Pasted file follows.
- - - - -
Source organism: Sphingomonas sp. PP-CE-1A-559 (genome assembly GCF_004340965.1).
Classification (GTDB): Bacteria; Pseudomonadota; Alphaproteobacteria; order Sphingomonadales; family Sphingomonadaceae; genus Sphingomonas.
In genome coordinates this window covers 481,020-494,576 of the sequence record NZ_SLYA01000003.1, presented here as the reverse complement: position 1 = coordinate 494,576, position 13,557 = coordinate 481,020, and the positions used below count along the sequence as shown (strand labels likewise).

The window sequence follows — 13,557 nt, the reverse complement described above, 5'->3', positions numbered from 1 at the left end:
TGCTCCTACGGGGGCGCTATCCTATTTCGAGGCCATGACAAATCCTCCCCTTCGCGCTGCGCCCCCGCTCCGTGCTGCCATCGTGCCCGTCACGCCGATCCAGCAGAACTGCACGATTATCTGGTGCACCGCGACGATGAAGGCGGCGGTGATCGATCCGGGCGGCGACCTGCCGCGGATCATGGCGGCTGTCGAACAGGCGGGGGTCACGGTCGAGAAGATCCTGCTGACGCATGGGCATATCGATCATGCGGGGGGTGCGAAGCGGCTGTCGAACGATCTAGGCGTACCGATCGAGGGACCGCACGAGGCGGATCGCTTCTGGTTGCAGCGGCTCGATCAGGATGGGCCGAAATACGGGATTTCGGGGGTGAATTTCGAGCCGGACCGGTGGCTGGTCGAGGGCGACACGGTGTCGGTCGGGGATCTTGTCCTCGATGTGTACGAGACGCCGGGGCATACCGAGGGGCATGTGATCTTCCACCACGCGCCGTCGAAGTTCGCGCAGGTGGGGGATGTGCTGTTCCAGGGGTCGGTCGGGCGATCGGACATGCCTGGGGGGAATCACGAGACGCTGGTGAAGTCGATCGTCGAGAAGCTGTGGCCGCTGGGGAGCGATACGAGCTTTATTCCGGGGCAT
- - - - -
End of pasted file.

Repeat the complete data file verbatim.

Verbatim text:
Source organism: Sphingomonas sp. PP-CE-1A-559 (genome assembly GCF_004340965.1).
Classification (GTDB): Bacteria; Pseudomonadota; Alphaproteobacteria; order Sphingomonadales; family Sphingomonadaceae; genus Sphingomonas.
In genome coordinates this window covers 481,020-494,576 of the sequence record NZ_SLYA01000003.1, presented here as the reverse complement: position 1 = coordinate 494,576, position 13,557 = coordinate 481,020, and the positions used below count along the sequence as shown (strand labels likewise).

The window sequence follows — 13,557 nt, the reverse complement described above, 5'->3', positions numbered from 1 at the left end:
TGCTCCTACGGGGGCGCTATCCTATTTCGAGGCCATGACAAATCCTCCCCTTCGCGCTGCGCCCCCGCTCCGTGCTGCCATCGTGCCCGTCACGCCGATCCAGCAGAACTGCACGATTATCTGGTGCACCGCGACGATGAAGGCGGCGGTGATCGATCCGGGCGGCGACCTGCCGCGGATCATGGCGGCTGTCGAACAGGCGGGGGTCACGGTCGAGAAGATCCTGCTGACGCATGGGCATATCGATCATGCGGGGGGTGCGAAGCGGCTGTCGAACGATCTAGGCGTACCGATCGAGGGACCGCACGAGGCGGATCGCTTCTGGTTGCAGCGGCTCGATCAGGATGGGCCGAAATACGGGATTTCGGGGGTGAATTTCGAGCCGGACCGGTGGCTGGTCGAGGGCGACACGGTGTCGGTCGGGGATCTTGTCCTCGATGTGTACGAGACGCCGGGGCATACCGAGGGGCATGTGATCTTCCACCACGCGCCGTCGAAGTTCGCGCAGGTGGGGGATGTGCTGTTCCAGGGGTCGGTCGGGCGATCGGACATGCCTGGGGGGAATCACGAGACGCTGGTGAAGTCGATCGTCGAGAAGCTGTGGCCGCTGGGGAGCGATACGAGCTTTATTCCGGGGCAT